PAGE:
KHTTP_FCGI_INIT(3) Library Functions Manual KHTTP_FCGI_INIT(3)

khttp_fcgi_init, khttp_fcgi_initxinitialise a FastCGI context for kcgi

library “libkcgi”

#include <sys/types.h>
#include <stdarg.h>
#include <stdint.h>
#include <kcgi.h>

enum kcgi_err
khttp_fcgi_init(struct kfcgi **fcgi, const struct kvalid *keys, size_t keysz, const char *const *pages, size_t pagesz, size_t defpage);

enum kcgi_err
khttp_fcgi_initx(struct kreq **fcgi, const char *const *mimes, size_t mimemax, const struct kvalid *keys, size_t keysz, const struct kmimemap *mimemap, size_t defmime, const char *const *pages, size_t pagesz, size_t defpage, void *arg, void (*argfree)(void *arg), unsigned int debugging, const struct kopts *opts);

The () and () functions initialise a FastCGI context for kcgi(3). These functions will only work if invoked as FastCGI servers, for example, kfcgi(8). They should be called as early as possible in the life-span of a FastCGI application, preferably directly after initialisation.

The collective arguments are defined in khttp_parse(3). : all pointers are passed by reference and used in later invocations of khttp_fcgi_parse(3).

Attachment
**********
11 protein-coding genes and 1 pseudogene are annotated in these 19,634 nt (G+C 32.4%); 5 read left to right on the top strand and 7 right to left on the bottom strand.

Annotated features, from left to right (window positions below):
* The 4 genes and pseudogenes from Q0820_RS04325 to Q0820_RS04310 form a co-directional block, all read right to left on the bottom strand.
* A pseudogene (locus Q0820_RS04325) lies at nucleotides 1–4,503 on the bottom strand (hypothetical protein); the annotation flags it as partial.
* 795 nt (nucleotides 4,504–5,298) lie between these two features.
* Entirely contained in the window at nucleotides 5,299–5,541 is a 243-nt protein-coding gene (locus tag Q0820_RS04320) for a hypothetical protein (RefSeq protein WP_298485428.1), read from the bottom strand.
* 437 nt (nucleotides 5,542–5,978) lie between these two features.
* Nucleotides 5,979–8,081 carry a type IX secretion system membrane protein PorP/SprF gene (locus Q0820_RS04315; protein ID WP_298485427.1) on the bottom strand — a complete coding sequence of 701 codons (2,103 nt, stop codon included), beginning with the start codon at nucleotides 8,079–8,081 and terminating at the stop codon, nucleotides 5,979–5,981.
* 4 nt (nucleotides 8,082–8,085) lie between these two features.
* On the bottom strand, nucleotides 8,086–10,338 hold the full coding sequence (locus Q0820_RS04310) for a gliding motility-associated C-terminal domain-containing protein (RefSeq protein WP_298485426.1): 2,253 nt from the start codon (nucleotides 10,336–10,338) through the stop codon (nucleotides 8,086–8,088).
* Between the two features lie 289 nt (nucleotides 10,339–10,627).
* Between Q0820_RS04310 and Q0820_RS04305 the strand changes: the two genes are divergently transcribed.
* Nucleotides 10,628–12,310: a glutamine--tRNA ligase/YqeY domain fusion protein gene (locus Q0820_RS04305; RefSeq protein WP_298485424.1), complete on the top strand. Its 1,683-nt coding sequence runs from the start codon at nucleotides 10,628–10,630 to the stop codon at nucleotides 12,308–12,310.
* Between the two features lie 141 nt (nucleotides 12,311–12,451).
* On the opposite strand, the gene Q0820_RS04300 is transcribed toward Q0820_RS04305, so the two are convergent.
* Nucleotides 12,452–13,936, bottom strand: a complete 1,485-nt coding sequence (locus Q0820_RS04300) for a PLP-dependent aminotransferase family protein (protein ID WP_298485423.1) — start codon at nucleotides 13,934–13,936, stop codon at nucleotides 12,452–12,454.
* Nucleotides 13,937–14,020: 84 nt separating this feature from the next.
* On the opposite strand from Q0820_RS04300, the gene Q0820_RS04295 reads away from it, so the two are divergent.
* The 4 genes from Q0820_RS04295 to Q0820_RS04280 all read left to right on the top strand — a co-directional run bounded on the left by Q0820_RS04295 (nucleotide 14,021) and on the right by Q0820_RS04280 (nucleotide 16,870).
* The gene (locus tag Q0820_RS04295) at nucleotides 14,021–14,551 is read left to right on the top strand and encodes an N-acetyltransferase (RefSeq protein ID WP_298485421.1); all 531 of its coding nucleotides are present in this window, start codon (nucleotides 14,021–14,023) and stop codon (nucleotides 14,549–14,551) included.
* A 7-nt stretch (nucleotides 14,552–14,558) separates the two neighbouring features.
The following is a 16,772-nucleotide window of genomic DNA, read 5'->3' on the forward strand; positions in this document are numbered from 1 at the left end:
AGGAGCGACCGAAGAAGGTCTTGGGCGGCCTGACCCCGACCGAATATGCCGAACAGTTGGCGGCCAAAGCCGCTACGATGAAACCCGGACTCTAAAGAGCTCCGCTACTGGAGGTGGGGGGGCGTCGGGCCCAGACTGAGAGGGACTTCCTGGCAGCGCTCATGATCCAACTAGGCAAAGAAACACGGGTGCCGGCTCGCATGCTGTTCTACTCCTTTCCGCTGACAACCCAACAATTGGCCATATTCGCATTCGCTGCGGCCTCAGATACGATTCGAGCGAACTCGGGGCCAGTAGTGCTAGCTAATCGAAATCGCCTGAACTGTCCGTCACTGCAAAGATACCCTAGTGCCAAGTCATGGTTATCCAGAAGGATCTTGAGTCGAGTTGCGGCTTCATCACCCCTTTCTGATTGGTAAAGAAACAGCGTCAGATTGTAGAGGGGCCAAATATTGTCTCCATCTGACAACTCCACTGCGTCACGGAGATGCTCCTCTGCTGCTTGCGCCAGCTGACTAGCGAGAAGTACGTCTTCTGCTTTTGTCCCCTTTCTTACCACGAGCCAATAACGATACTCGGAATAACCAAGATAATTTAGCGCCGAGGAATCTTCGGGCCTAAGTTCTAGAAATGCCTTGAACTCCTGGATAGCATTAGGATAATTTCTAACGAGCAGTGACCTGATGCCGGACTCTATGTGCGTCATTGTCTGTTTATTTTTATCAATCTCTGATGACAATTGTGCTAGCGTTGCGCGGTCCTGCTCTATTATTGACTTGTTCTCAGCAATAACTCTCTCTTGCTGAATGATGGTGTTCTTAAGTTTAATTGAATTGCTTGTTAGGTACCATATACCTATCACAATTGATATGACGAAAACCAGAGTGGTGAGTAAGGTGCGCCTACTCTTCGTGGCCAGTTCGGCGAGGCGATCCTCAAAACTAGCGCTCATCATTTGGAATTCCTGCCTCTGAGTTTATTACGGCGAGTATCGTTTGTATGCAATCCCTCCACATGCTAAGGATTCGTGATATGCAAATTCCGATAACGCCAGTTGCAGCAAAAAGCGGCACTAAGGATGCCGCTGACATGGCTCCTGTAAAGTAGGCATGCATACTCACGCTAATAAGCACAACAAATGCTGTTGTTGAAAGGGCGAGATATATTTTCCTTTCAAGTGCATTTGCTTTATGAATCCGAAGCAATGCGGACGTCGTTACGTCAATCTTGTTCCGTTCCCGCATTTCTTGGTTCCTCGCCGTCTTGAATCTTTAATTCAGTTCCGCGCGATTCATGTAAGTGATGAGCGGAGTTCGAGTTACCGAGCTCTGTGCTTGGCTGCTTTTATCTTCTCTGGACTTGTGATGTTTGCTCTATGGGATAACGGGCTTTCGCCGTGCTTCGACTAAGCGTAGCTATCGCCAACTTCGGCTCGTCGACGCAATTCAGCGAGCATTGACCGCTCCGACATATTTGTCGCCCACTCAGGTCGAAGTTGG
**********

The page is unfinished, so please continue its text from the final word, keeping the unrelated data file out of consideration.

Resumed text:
The first form, (), is for applications using the system-recognised MIME types. This should work well enough for most applications. It is equivalent to invoking the second form, (), as follows:

khttp_fcgi_initx(fcgi, kmimetypes, KMIME__MAX,
  keys, keysz, ksuffixmap, KMIME_TEXT_HTML,
  pages, pagesz, defpage, NULL, NULL, 0, NULL);

After invocation with a return value of KCGI_OK, the fcgi pointer is filled in (and must be later be freed with khttp_fcgi_free(3)) and the khttp_fcgi_parse(3) and khttp_fcgi_parsex(3) functions may be invoked.

: in accordance with the FastCGI specification, () and () will install signal handlers for SIGTERM. These should not be changed by the calling application, but are not prohibited from doing so. The consequences are that a server wishing to halt the application must use SIGKILL instead of the FastCGI-specified SIGTERM and suffer the consequences of not properly exiting the parse loop.

khttp_fcgi_init() and khttp_fcgi_initx() return an error code:

Success (not an error).
Memory failure. This can occur in many places: spawning a child, allocating memory, creating sockets, etc.
Could not allocate file descriptors.
Could not spawn a child.
Opaque operating system error.
Hangup: the function was not invoked in a FastCGI context.

On failure, the calling application should terminate as soon as possible.

kcgi(3), khttp_fcgi_free(3), khttp_fcgi_parse(3), khttp_parse(3)

The khttp_fcgi_init() and khttp_fcgi_initx() functions were written by Kristaps Dzonsons <>.

December 2, 2023 OpenBSD 7.4